Faith Ed: Teaching About Religion in an Age of Intolerance by Linda K. Wertheimer
I was acquainted with the author through a Facebook group, so I knew that she had published this book. I had no plans to read it, however, until a controversy erupted here in Augusta County, Virginia, over world religions class in a local high school. Having spent time on other religions, the course turned its attention to Islam, and one of the exercises including copying a bit of Arabic Islamic calligraphic art. The mother of one of the students went ballistic–she didn’t like it when she saw that it was Arabic and she really didn’t like it when she learned the words were from the Quran–and created a stir, calling meetings of other parents (held in a church, of course), complaining to the superintendent, demanding that the teacher be fired, etc. Some people in the area thought the mother went overboard but that the teacher had used poor judgment. My personal view is that the assignment was a good thing. The content–about Allah–was harmless and beside the point. We need to do everything we can to open the minds of kids in this area. They are so sheltered, and it is obvious that they and their parents are ignorant about the world beyond the county. One wonders–but can easily guess–where they get their information.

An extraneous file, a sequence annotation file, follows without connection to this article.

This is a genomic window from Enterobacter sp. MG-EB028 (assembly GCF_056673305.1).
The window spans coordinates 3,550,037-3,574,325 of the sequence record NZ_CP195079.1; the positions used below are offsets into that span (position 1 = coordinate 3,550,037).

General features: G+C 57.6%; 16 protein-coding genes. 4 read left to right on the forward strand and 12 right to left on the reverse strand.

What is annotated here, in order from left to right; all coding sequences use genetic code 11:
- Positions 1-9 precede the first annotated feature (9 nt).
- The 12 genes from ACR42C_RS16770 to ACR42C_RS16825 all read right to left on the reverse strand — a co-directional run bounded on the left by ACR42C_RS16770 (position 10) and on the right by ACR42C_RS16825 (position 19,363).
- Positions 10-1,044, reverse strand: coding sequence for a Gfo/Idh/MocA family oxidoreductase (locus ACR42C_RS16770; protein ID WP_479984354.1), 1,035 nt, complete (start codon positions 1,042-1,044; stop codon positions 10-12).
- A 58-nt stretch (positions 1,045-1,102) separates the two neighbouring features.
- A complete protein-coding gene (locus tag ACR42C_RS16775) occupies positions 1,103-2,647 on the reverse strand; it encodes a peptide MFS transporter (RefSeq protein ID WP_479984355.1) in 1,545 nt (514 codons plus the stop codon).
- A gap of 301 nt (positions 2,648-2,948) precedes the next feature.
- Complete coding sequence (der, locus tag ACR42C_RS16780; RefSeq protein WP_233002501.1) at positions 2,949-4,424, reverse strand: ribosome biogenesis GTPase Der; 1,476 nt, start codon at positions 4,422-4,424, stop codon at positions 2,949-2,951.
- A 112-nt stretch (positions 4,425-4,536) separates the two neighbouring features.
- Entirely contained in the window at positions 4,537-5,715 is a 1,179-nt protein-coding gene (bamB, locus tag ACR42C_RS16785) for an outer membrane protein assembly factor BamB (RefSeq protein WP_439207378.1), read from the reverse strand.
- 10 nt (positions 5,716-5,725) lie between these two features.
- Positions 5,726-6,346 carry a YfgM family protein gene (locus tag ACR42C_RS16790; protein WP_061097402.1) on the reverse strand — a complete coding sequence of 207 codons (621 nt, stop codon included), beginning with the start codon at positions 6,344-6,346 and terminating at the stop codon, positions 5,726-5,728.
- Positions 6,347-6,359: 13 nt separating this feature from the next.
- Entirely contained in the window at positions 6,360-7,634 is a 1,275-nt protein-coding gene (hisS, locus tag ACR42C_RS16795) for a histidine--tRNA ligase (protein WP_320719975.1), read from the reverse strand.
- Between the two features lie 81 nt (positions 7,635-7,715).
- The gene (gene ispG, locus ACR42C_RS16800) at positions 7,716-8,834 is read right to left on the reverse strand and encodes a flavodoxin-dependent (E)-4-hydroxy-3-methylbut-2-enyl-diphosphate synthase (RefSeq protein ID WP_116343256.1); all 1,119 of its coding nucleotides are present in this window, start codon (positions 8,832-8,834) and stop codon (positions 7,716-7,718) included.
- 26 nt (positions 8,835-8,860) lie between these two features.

The incident brought Wertheimer’s book to mind, and in fact when it became national news she was asked by several news outlets to comment. So I got a copy, and am very glad that I read it. The book is a series of case studies, including the author’s own experience, about the teaching of religion in schools. The first one in the book, in a chapter called “Burkagate,” occurred in Lumberton, Texas, but is very similar to what happened right here. Other cases also involved teaching about Islam, but Wertheimer also addresses the issue of teaching Christianity in public schools.
It is a beautifully written, well-researched book that reinforces for me the need to expand the minds of Americans. We need more education about world religions and cultures, not less. I highly recommend this book.